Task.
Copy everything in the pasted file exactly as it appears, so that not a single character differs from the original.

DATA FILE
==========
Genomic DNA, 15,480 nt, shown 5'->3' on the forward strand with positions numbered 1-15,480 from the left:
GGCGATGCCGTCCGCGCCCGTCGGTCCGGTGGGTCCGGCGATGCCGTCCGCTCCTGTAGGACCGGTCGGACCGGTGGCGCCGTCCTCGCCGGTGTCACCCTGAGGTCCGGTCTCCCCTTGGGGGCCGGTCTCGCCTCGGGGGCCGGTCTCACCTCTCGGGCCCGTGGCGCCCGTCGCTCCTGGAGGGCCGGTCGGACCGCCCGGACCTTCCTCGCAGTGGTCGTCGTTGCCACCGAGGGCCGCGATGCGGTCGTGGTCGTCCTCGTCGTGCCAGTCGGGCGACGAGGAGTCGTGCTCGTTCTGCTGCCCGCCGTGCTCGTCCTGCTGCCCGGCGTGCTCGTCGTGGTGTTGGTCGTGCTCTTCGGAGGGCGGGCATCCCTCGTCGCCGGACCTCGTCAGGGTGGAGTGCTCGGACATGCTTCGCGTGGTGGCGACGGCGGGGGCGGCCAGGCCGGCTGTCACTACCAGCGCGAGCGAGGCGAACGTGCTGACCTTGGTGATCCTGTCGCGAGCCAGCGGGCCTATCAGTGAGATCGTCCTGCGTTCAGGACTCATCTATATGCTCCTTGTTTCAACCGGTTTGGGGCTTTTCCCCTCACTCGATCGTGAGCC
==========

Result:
Genomic DNA, 15,480 nt, shown 5'->3' on the forward strand with positions numbered 1-15,480 from the left:
GGCGATGCCGTCCGCGCCCGTCGGTCCGGTGGGTCCGGCGATGCCGTCCGCTCCTGTAGGACCGGTCGGACCGGTGGCGCCGTCCTCGCCGGTGTCACCCTGAGGTCCGGTCTCCCCTTGGGGGCCGGTCTCGCCTCGGGGGCCGGTCTCACCTCTCGGGCCCGTGGCGCCCGTCGCTCCTGGAGGGCCGGTCGGACCGCCCGGACCTTCCTCGCAGTGGTCGTCGTTGCCACCGAGGGCCGCGATGCGGTCGTGGTCGTCCTCGTCGTGCCAGTCGGGCGACGAGGAGTCGTGCTCGTTCTGCTGCCCGCCGTGCTCGTCCTGCTGCCCGGCGTGCTCGTCGTGGTGTTGGTCGTGCTCTTCGGAGGGCGGGCATCCCTCGTCGCCGGACCTCGTCAGGGTGGAGTGCTCGGACATGCTTCGCGTGGTGGCGACGGCGGGGGCGGCCAGGCCGGCTGTCACTACCAGCGCGAGCGAGGCGAACGTGCTGACCTTGGTGATCCTGTCGCGAGCCAGCGGGCCTATCAGTGAGATCGTCCTGCGTTCAGGACTCATCTATATGCTCCTTGTTTCAACCGGTTTGGGGCTTTTCCCCTCACTCGATCGTGAGCC